Amazon’s Zoox Robotaxi Service in Final Testing, Soon to Be Launched

Zoox Robotaxi

The Zoox robotaxi features no steering wheel, no pedals, and four inward-facing seats. Last week, I became the first journalist to ride in one of these vehicles in their eventual launch market: Las Vegas.

It’s a pivotal moment to evaluate the state of robotaxis. Elon Musk is betting Tesla’s future on this concept, with plans to reveal a vehicle in August.

Despite years of hype about fully autonomous vehicles transforming transportation, it’s still uncertain if the technology is ready and how quickly companies like Zoox can scale it with thousands of cars on the road.

Zoox’s car took me on a 5-mile loop of public roads near the strip, going through mixed, multi-lane traffic at speeds up to 45 miles per hour.

The experience was akin to a typical ride-hail journey: use the smartphone app to set the destination, hop in, buckle up, and press “Start” on one of the small control panels by each passenger seat.

The vehicle includes air conditioning—a necessity in Las Vegas’s 100F (38C) desert heat—and music playback, though the interior is otherwise quite basic.

Zoox’s co-founder and chief technology officer, Jesse Levinson, accompanied me on the ride to demonstrate the company’s progress since Amazon acquired it four years ago.

Zoox’s goal is to operate an autonomous ride-hailing service similar to Uber or Lyft, but without human drivers, using purpose-built robotaxis the company plans to own and operate. Unlike its competitors, Zoox has avoided retrofitting consumer cars or forming partnerships.

My familiarity with Zoox’s vehicle dates back to a December 2020 visit to their California headquarters, where I first saw the car’s design and specifications.

This recent trip marked my first ride in a non-controlled environment; Zoox currently operates a limited 1-mile route between two facilities in Foster City, California.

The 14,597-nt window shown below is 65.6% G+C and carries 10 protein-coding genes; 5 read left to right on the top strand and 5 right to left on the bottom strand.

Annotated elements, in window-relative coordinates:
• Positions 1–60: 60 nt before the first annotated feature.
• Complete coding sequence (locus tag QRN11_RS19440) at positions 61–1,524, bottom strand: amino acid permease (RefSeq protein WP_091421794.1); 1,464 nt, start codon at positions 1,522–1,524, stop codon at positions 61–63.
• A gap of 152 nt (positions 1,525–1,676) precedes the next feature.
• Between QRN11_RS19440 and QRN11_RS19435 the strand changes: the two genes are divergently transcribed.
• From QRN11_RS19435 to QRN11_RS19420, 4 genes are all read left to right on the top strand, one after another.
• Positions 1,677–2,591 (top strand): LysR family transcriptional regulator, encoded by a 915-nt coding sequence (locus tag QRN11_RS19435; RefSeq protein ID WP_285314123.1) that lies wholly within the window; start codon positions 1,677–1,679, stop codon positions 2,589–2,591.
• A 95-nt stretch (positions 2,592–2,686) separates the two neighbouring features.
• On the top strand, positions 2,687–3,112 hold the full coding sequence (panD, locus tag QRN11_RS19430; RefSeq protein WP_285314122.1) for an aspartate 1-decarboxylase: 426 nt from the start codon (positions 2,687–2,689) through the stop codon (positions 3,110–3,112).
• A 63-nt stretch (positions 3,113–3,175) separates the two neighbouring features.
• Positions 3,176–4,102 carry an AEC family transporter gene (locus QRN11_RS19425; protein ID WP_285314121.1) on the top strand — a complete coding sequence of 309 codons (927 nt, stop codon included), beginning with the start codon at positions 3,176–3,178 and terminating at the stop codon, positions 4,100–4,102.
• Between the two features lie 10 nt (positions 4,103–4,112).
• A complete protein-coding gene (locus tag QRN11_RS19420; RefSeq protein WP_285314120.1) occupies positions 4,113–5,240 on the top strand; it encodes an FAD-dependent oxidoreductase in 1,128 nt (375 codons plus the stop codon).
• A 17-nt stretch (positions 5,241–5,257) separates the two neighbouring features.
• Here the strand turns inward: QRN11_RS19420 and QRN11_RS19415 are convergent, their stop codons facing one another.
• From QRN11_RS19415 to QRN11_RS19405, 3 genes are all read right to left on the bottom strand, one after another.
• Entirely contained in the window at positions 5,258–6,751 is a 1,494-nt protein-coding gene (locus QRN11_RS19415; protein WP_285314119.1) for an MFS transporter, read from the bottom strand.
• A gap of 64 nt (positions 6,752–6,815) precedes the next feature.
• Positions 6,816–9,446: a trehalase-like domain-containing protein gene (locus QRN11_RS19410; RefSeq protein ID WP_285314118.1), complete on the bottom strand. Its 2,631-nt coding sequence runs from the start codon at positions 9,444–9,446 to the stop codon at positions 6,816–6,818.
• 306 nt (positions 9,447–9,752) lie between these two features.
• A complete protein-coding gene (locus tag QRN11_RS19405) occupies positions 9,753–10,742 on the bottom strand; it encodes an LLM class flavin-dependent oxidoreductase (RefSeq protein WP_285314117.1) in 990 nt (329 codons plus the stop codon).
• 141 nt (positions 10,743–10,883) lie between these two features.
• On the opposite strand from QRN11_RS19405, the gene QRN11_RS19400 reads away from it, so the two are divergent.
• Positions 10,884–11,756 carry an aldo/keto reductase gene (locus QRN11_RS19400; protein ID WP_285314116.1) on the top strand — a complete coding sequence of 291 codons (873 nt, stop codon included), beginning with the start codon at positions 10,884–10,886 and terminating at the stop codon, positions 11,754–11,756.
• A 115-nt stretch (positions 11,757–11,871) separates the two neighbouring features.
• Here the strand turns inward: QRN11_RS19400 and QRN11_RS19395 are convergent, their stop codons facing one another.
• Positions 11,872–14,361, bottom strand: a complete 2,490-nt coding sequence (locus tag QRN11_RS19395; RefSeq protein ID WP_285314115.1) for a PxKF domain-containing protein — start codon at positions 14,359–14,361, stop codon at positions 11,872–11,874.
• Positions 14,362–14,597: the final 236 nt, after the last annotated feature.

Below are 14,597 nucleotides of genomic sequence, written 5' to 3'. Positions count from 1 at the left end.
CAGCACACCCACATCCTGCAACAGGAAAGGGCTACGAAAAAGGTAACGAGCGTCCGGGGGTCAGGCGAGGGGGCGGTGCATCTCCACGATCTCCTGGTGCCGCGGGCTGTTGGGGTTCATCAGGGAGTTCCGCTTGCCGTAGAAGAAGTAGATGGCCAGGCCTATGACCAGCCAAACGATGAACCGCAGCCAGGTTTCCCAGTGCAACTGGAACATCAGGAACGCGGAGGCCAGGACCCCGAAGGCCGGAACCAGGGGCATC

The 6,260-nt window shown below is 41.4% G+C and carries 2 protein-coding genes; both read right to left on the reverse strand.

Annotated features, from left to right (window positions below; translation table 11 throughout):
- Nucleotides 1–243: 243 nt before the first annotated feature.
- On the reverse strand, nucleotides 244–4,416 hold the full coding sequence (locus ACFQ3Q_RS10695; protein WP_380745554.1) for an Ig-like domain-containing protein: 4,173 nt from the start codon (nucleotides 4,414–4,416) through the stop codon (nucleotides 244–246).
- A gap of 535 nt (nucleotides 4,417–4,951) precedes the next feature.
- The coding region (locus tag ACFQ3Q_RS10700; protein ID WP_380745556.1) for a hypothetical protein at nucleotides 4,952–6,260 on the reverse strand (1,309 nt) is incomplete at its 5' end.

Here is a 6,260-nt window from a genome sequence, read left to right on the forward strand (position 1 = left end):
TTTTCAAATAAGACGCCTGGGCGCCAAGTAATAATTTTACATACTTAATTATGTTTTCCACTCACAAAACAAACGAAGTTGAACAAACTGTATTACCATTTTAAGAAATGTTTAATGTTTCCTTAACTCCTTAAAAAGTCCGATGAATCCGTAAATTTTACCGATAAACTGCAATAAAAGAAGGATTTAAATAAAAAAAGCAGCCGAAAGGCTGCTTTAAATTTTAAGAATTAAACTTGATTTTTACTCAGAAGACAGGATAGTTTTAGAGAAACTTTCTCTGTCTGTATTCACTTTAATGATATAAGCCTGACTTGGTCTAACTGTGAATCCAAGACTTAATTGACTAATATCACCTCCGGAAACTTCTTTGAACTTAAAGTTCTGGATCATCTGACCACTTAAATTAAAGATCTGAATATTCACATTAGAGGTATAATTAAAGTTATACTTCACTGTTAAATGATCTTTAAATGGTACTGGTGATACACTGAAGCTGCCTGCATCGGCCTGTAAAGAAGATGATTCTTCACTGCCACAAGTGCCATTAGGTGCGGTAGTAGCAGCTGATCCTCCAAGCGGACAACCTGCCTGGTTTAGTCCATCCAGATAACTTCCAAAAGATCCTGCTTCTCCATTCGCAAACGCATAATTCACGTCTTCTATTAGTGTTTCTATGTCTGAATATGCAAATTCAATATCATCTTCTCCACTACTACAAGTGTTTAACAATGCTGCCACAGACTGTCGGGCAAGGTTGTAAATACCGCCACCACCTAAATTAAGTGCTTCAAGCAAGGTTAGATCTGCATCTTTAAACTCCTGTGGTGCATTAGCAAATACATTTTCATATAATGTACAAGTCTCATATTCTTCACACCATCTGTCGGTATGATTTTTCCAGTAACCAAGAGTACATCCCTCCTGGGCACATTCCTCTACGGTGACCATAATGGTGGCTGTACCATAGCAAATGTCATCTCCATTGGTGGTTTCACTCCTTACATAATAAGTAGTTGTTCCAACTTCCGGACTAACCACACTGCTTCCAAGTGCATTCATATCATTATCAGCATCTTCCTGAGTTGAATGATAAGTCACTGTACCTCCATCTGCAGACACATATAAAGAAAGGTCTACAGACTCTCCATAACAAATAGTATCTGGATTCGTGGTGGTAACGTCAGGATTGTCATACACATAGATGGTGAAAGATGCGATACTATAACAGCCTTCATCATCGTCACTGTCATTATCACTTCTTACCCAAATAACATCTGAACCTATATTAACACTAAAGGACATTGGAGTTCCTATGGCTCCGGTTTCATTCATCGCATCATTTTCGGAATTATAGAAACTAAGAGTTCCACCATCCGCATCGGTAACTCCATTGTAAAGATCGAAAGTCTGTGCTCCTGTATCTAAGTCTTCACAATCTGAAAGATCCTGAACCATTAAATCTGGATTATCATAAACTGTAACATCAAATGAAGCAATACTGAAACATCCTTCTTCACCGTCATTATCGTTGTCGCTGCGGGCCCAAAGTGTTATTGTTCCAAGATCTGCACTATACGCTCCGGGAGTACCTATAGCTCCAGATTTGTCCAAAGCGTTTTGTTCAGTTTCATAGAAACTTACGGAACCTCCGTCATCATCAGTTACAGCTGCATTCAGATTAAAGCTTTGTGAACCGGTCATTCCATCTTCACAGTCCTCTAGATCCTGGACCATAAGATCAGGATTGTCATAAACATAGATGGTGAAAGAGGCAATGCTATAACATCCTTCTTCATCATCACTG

Zoox Robotaxi

The Las Vegas deployment will make Zoox the first company in the U.S. to operate a purpose-built robotaxi on public roads at relatively high speeds.

Over the years, Zoox has been clear about its end goal. Unlike Alphabet’s Waymo or General Motors’ Cruise, Zoox has avoided publicizing commercialization timelines. Additionally, Zoox chose not to test the business model with retrofitted cars featuring steering wheels and pedals.

During my ride, Zoox’s vehicle successfully handled several unprotected right turns, yielding to oncoming traffic and pedestrians.

The car managed to turn right at a red light when there was no oncoming traffic, although it did not attempt any left turns—protected or otherwise. Levinson explained this was due to the route layout, insisting the vehicle can handle left turns.

Throughout the trip, we encountered cars cutting in front of us, construction along the median, and lane closures. Zoox wouldn’t let us begin the journey until a faulty traffic signal was fixed.